“Levitating” lawsuit accuses Dua Lipa of “duplicating” song


Shortly immediately after embarking on her Long run Nostalgia Globe Tour, Dua Lipa was served two lawsuits in a lot less than a week of every single other. The initial was from a Florida reggae band known as Artikal Sound System, which accused Lipa of lifting manufacturing aspects of their music “Live Your Life” to make the smash hit “Levitating.”

Then on Friday, the British singer was hit with nonetheless a different copyright infringement lawsuit above the exact song.

In the most recent lawsuit, submitted in a Manhattan federal courtroom, the songwriters ​behind the 1979 music “Wiggle and Giggle All Night” and the 1980 song “Don Diablo”—L. Russell Brown and Sandy Linzer—said Lipa infringed both of those of these tunes due to the fact the melody was a “duplicate.” “The notes move in the same route with evenly matched intervals or ‘steps,’ and virtually equivalent rhythms,” the plaintiffs allege.

“Defendants have levitated away plaintiffs’ intellectual assets,” the pun-crammed complaint claims, according to the Guardian. “Plaintiffs carry fit so that defendants are unable to wiggle out of their willful infringement.” It goes on to say, as Rolling Stone reviews, “The infringing operates have compositional components considerably comparable to people of the [Brown and Linzer] tunes.”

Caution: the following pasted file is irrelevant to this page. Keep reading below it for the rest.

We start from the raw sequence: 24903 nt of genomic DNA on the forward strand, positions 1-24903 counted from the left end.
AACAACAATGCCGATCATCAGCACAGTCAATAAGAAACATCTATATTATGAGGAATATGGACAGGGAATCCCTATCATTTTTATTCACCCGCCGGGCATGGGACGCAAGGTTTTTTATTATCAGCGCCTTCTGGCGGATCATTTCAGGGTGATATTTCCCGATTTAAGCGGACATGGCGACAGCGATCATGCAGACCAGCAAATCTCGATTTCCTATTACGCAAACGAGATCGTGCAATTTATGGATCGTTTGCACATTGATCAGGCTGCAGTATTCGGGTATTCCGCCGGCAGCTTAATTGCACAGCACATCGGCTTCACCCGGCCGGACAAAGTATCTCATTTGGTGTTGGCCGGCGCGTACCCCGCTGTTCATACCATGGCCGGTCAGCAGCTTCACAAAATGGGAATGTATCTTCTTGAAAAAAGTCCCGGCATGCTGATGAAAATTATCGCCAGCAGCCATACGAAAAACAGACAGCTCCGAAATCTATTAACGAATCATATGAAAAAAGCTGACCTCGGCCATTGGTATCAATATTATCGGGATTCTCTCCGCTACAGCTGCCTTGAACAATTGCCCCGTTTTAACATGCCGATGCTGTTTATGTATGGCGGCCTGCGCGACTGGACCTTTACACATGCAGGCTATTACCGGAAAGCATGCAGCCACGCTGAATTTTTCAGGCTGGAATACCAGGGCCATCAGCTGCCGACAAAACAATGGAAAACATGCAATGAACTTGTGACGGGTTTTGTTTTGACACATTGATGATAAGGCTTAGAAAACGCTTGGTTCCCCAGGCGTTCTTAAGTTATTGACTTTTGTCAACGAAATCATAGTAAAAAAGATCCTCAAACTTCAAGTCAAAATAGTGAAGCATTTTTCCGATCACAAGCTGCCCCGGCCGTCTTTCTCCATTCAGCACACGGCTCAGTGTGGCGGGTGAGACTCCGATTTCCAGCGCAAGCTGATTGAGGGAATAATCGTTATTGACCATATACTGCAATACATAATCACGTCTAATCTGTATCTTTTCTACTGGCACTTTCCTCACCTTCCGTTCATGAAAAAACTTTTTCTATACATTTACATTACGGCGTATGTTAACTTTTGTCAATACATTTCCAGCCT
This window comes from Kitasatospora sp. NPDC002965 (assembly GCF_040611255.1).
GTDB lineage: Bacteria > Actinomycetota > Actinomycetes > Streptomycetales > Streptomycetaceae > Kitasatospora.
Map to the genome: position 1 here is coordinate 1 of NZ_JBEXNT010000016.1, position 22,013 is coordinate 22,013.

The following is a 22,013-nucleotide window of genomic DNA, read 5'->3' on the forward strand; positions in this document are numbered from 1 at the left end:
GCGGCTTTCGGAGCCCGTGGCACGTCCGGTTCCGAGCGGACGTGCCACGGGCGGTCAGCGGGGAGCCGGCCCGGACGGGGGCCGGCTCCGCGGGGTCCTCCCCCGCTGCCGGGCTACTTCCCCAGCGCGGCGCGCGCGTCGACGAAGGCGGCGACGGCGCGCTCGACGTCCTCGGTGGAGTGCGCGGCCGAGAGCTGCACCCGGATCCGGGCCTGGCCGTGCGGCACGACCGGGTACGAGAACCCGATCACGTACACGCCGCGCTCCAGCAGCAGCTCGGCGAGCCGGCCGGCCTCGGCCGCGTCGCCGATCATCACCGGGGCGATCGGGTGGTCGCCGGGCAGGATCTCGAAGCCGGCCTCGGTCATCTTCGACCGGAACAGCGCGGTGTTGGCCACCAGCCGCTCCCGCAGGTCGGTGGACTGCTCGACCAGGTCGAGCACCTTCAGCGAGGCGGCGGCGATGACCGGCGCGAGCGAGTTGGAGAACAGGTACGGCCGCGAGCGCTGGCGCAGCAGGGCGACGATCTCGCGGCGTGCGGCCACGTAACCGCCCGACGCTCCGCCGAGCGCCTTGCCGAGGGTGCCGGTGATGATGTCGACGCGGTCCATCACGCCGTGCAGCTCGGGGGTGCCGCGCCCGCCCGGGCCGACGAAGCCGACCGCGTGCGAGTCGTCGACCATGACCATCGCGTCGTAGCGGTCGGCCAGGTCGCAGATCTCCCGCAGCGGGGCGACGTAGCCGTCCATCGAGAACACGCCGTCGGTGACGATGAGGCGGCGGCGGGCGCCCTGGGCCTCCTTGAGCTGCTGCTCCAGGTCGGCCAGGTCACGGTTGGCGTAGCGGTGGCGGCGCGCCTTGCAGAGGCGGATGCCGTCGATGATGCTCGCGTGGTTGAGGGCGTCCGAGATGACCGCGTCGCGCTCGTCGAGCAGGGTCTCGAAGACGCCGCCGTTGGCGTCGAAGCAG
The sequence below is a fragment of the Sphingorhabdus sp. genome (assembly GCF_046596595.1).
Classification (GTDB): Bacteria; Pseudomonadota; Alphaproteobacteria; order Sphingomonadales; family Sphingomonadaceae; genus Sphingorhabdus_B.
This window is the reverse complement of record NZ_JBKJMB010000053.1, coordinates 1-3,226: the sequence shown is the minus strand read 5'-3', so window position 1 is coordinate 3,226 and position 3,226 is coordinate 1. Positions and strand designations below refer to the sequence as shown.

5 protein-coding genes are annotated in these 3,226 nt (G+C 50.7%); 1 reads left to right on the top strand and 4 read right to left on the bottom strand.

As proof for the scenario, the songwriters integrated Lipa’s interviews where she “admitted that she deliberately emulated prior eras” as nicely as reviews from music journalists who pointed out the similarities among “Levitating” and “Wiggle and Giggle All Night.”

The lawsuit is piled on top rated of her former lawsuit from Artikal Seem Process, which had songs influencers on TikTok stumped. Some felt that the Florida reggae band experienced an “open and closed” case because of to the similarities, even though some others felt there may possibly be a thing unscrupulous likely on.

A rep for Lipa did not react to Quick Business‘s request for remark.

Copyright lawsuits of this form can be pricey for music artists. In 2020, Rolling Stone mentioned that these fits are “striking dread into experienced musicians’ hearts,” as defendants are usually asked to shell out tens of millions of bucks. The concern has grow to be so pronounced that musicians are increasingly seeking into getting problems-and-omissions insurance plan, or E&O—which protects the musician’s mental assets when confronted with lawful difficulties.

Forbes also pointed out in 2021 that ” the raising craze of music-related copyright infringement lawsuits do not appear to be going everywhere.”


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